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The Rise of Patch Vigilantism

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If I sent you a security patch for your desktop operating system, would you trust and install it?

If I sent you a security patch for one of your production server operating systems, would you trust and install it?

If I sent you a security patch for a production server that controls (say) the power grid of a major metropolitan area — the one that you live in — would you trust and install it, assuming you even could? Why or why not?

Back in January, my column here was about a patch to a Microsoft vulnerability. At the time, a private individual had written and posted his own patch to the vulnerability, several days before Microsoft had released its own patch.

Now, an ad hoc group of professionals calling itself the Zero-day Emergency Response Team, or ZERT, has sprung up with the self-described mission of producing patches like this for the public good.

What ZERT is doing is exactly what I proposed above. They’re a bunch of professional security guys, many of whom I personally know and have tremendous respect for, who analyze security weaknesses in products and put together patches for them in situations when they perceive the product’s vendor is not responding quickly enough.

I’ve got to admire and salute their enthusiasm and their devotion to security, without a doubt. I also fully appreciate the circumstances that catalyzed the formation of their group. Standing by and watching phishers and other Internet miscreants wreak havoc with an as-yet unpatched vulnerability is a horribly helpless and enormously frustrating feeling.

Most of us security folks read about new vulnerabilities and are quick to take preventative measures, even before the patch comes out, but that doesn’t help the hordes of people that aren’t part of the “security club” and just don’t know any better.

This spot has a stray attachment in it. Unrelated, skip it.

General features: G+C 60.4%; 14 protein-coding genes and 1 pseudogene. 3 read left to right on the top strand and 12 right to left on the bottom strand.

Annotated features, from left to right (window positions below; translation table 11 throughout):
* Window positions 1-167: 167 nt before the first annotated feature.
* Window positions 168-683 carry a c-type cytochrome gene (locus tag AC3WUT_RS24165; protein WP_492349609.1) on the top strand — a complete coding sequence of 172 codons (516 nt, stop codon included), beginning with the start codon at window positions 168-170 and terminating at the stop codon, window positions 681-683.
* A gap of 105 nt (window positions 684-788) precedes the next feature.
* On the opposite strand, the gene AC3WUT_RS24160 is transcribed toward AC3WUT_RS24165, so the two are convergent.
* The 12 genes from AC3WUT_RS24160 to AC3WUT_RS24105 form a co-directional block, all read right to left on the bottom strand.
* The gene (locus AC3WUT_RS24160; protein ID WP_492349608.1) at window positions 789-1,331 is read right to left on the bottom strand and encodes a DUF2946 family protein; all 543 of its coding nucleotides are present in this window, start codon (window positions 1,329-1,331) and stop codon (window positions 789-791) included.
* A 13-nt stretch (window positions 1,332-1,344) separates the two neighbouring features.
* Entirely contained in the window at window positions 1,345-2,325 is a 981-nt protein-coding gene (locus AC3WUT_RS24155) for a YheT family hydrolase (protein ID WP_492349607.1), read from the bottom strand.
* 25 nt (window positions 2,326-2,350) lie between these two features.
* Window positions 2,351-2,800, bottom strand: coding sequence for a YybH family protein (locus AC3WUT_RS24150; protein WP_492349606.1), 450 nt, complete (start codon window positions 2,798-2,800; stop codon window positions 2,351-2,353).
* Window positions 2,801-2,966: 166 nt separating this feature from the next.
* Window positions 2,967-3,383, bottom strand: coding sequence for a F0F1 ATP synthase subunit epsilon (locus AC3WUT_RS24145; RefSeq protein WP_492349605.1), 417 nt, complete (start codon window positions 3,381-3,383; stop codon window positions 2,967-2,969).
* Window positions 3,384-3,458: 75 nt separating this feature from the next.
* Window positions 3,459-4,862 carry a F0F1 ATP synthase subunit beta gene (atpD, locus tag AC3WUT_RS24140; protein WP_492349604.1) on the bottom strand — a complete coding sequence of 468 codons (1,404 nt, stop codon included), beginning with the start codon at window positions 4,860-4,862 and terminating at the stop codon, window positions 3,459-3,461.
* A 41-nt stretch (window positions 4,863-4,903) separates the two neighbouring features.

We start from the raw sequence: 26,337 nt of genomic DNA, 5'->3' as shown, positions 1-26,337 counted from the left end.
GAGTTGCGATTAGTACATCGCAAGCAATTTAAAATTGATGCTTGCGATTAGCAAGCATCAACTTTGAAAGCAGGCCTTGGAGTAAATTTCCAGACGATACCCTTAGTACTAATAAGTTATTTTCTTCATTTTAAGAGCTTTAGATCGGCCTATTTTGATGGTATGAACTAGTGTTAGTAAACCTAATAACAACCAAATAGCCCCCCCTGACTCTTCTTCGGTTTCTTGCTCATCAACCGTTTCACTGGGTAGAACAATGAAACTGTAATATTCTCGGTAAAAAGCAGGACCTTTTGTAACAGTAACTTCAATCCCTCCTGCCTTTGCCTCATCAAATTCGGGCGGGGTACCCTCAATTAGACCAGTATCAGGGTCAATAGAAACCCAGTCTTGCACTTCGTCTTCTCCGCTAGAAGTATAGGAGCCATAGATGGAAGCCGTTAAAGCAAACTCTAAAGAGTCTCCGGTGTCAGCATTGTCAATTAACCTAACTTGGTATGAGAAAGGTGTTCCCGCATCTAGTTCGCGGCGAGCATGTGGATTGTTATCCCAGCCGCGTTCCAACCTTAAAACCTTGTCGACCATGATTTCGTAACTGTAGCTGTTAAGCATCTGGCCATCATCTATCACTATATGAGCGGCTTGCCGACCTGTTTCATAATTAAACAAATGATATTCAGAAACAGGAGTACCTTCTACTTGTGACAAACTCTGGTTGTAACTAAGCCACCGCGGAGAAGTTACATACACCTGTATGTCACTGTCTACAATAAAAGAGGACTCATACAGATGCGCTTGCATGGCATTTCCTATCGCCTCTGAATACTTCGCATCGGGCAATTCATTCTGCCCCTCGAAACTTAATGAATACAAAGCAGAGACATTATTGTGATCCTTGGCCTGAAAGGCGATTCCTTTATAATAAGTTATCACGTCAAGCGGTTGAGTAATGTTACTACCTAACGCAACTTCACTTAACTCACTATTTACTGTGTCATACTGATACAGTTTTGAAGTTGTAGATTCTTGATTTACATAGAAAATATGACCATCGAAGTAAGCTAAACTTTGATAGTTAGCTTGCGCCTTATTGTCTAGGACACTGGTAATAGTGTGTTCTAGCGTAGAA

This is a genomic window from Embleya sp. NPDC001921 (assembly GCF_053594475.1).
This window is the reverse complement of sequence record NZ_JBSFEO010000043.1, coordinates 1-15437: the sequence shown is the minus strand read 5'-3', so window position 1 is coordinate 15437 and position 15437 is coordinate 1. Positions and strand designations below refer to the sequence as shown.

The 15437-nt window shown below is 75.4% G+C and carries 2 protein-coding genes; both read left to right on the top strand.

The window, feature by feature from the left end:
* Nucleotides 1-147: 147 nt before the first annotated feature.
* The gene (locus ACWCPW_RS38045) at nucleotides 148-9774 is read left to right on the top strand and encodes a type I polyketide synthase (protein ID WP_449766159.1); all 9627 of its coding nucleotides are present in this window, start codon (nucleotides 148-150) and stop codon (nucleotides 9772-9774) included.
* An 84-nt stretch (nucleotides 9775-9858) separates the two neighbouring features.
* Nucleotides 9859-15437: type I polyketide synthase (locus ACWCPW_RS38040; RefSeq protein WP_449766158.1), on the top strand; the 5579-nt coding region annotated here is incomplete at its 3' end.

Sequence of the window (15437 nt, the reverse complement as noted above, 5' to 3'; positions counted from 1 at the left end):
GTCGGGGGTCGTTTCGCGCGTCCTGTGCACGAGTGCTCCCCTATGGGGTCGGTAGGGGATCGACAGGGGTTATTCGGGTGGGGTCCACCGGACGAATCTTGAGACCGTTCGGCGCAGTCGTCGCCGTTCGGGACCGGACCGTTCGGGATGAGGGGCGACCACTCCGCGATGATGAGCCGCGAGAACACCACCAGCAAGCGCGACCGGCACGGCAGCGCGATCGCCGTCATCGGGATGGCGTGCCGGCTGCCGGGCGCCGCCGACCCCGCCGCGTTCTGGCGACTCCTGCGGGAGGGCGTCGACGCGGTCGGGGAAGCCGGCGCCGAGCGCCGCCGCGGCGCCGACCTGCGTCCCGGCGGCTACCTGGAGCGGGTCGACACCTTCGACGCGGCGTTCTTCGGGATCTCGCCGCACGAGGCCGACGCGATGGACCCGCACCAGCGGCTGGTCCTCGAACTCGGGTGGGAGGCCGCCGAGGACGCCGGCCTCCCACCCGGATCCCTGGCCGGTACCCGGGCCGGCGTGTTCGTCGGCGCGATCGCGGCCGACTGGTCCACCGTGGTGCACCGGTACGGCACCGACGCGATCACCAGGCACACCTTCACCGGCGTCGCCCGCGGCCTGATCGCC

Broken System

However, I also have grave concerns about how much real good is done by this sort of vigilantism. I’d be really surprised to hear of any truly high-risk data processing facilities installing a ZERT patch on a production system, particularly if critical infrastructure, lives, or even just money are at risk. I’m less surprised to hear of desktop users installing ZERT patches until the vendor patches are available. But is that worth all the effort?

Without a doubt, producing a security patch is a difficult task. Just doing QA testing on the patch prior to releasing it must be insanely difficult, and our software vendors still make mistakes from time to time. But don’t get me wrong; I’m not rushing to their defense here. I strongly believe that the status quo of disclose, sprint, patch is horribly broken and is doomed to failure.

We can shake our fists at software product vendors and say things like, “You guys have got to take software security more seriously” until we’re blue in the screen, but human nature says that we’re still going to have to fix things that are broken from time to time.

Accepting this fact, what’s the value proposition to a group like ZERT? Do they help keep the software product vendors “honest” by forcing them to react quicker? Or, do they take a bit of pressure off of them by providing stopgap patches in the interim while the product vendors can seriously and rigorously test their patches prior to release?

It would be great to hear some candid user reviews of the ZERT patches and how they were applied in production data facilities. It would be refreshing to hear from even one large enterprise that is willing to stand up and say that they installed the latest ZERT patch and found it to be a useful service.

In reality, though, I doubt that we’ll hear much of that kind of user story. Only time is likely to answer those questions in any sort of meaningful way. The optimist in me wants to believe the latter, but the pessimist in me thinks that’s not likely to be the case.

In the meantime, I’ll look at each ZERT patch on a case-by-case basis and decide which is worse for me and my company, the problem or the interim solution – and continue to hope that the product vendor can respond quickly enough for my purposes. And any ZERT patch would have to be the last possible choice, to include shutting off a service or feature until a vendor patch can arrive. Either way, though, kudos to the ZERT crew for their valiant attempts to do good things for the community.

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